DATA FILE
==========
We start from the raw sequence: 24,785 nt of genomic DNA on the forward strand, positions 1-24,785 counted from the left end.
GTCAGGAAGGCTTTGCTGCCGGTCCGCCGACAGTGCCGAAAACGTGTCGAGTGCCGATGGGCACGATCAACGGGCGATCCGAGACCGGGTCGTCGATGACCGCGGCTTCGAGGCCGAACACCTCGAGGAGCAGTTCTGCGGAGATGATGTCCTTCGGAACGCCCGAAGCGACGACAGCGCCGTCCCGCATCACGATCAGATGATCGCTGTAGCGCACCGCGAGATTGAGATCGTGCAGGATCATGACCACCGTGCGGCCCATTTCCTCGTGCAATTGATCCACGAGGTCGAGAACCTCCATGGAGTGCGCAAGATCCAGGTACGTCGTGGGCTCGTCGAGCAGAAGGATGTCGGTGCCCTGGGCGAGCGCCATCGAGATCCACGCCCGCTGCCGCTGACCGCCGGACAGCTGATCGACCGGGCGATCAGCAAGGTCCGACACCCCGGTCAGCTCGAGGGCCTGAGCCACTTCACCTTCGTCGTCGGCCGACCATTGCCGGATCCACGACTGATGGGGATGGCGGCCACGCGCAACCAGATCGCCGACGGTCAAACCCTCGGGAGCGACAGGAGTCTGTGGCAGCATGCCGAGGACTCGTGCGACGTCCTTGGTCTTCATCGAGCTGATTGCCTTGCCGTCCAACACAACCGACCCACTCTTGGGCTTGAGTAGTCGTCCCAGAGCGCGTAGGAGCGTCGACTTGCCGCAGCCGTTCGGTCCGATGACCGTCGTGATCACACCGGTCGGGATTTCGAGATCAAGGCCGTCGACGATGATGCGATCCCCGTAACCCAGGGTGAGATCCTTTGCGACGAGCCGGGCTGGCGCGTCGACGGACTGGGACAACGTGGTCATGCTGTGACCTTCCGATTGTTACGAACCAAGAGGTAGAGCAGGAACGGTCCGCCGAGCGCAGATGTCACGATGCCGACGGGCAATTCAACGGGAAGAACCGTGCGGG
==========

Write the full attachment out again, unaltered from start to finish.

We start from the raw sequence: 24,785 nt of genomic DNA on the forward strand, positions 1-24,785 counted from the left end.
GTCAGGAAGGCTTTGCTGCCGGTCCGCCGACAGTGCCGAAAACGTGTCGAGTGCCGATGGGCACGATCAACGGGCGATCCGAGACCGGGTCGTCGATGACCGCGGCTTCGAGGCCGAACACCTCGAGGAGCAGTTCTGCGGAGATGATGTCCTTCGGAACGCCCGAAGCGACGACAGCGCCGTCCCGCATCACGATCAGATGATCGCTGTAGCGCACCGCGAGATTGAGATCGTGCAGGATCATGACCACCGTGCGGCCCATTTCCTCGTGCAATTGATCCACGAGGTCGAGAACCTCCATGGAGTGCGCAAGATCCAGGTACGTCGTGGGCTCGTCGAGCAGAAGGATGTCGGTGCCCTGGGCGAGCGCCATCGAGATCCACGCCCGCTGCCGCTGACCGCCGGACAGCTGATCGACCGGGCGATCAGCAAGGTCCGACACCCCGGTCAGCTCGAGGGCCTGAGCCACTTCACCTTCGTCGTCGGCCGACCATTGCCGGATCCACGACTGATGGGGATGGCGGCCACGCGCAACCAGATCGCCGACGGTCAAACCCTCGGGAGCGACAGGAGTCTGTGGCAGCATGCCGAGGACTCGTGCGACGTCCTTGGTCTTCATCGAGCTGATTGCCTTGCCGTCCAACACAACCGACCCACTCTTGGGCTTGAGTAGTCGTCCCAGAGCGCGTAGGAGCGTCGACTTGCCGCAGCCGTTCGGTCCGATGACCGTCGTGATCACACCGGTCGGGATTTCGAGATCAAGGCCGTCGACGATGATGCGATCCCCGTAACCCAGGGTGAGATCCTTTGCGACGAGCCGGGCTGGCGCGTCGACGGACTGGGACAACGTGGTCATGCTGTGACCTTCCGATTGTTACGAACCAAGAGGTAGAGCAGGAACGGTCCGCCGAGCGCAGATGTCACGATGCCGACGGGCAATTCAACGGGAAGAACCGTGCGGG